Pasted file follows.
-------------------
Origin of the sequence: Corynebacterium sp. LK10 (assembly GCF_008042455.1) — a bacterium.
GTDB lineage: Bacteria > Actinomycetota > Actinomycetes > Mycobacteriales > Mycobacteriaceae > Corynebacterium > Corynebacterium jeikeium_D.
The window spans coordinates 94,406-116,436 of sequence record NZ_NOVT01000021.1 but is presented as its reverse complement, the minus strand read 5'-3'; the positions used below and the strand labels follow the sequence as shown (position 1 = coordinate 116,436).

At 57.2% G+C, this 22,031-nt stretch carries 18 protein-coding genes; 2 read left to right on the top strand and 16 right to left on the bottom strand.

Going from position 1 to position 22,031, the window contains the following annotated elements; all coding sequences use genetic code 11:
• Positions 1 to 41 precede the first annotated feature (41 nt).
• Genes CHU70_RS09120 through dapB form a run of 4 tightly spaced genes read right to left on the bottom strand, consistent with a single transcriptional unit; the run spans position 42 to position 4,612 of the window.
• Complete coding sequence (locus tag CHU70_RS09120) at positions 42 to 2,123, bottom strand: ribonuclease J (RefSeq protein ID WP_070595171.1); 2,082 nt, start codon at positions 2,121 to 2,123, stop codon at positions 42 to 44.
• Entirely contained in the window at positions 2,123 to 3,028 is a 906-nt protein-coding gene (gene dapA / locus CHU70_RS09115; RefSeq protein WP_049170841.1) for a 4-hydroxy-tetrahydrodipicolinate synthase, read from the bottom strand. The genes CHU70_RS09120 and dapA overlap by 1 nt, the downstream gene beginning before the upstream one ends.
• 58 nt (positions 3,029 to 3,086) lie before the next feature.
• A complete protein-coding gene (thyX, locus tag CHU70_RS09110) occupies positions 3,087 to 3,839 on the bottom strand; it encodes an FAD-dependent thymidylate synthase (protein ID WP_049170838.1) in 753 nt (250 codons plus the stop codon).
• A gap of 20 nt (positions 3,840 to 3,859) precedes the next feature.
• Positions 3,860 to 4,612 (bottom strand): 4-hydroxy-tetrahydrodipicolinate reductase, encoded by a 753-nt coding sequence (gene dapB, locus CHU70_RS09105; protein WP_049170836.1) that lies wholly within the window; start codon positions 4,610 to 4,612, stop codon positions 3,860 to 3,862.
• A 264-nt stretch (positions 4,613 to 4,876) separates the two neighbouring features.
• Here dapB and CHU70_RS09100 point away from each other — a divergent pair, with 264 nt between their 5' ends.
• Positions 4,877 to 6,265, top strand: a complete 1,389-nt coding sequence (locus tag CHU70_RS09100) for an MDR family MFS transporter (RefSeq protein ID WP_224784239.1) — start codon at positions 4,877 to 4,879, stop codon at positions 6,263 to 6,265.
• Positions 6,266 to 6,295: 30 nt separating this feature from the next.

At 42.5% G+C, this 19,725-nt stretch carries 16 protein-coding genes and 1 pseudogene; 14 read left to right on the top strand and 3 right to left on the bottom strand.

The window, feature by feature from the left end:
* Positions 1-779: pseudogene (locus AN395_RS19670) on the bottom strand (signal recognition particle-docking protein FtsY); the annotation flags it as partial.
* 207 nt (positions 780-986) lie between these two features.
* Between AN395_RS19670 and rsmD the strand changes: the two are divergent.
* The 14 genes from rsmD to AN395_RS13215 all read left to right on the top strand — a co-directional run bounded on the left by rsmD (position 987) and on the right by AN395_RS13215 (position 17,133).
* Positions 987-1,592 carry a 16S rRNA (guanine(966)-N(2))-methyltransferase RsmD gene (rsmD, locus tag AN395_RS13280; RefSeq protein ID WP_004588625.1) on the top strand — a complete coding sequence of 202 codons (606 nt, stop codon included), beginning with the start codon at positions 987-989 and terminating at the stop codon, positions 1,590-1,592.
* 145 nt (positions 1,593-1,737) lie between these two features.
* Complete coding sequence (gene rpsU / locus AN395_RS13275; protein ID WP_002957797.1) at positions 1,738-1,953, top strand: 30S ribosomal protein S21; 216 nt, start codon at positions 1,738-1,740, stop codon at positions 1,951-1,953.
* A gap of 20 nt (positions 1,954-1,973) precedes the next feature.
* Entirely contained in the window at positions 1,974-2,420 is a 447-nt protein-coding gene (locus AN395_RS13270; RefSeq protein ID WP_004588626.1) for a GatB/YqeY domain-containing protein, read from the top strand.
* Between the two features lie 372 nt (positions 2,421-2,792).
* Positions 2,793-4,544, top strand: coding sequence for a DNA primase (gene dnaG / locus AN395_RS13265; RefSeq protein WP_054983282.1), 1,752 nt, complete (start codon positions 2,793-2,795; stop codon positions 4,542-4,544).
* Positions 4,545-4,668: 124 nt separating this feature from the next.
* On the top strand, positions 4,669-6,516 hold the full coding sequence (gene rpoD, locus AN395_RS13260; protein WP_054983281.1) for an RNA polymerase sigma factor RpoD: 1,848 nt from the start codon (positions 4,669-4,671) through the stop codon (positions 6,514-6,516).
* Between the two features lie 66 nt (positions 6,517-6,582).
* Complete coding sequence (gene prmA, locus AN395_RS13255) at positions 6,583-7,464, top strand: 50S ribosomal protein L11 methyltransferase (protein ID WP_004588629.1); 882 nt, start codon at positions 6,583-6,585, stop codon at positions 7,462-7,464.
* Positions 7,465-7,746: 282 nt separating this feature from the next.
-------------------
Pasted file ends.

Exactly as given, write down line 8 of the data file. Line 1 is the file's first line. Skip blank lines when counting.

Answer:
• Complete coding sequence (locus tag CHU70_RS09120) at positions 42 to 2,123, bottom strand: ribonuclease J (RefSeq protein ID WP_070595171.1); 2,082 nt, start codon at positions 2,121 to 2,123, stop codon at positions 42 to 44.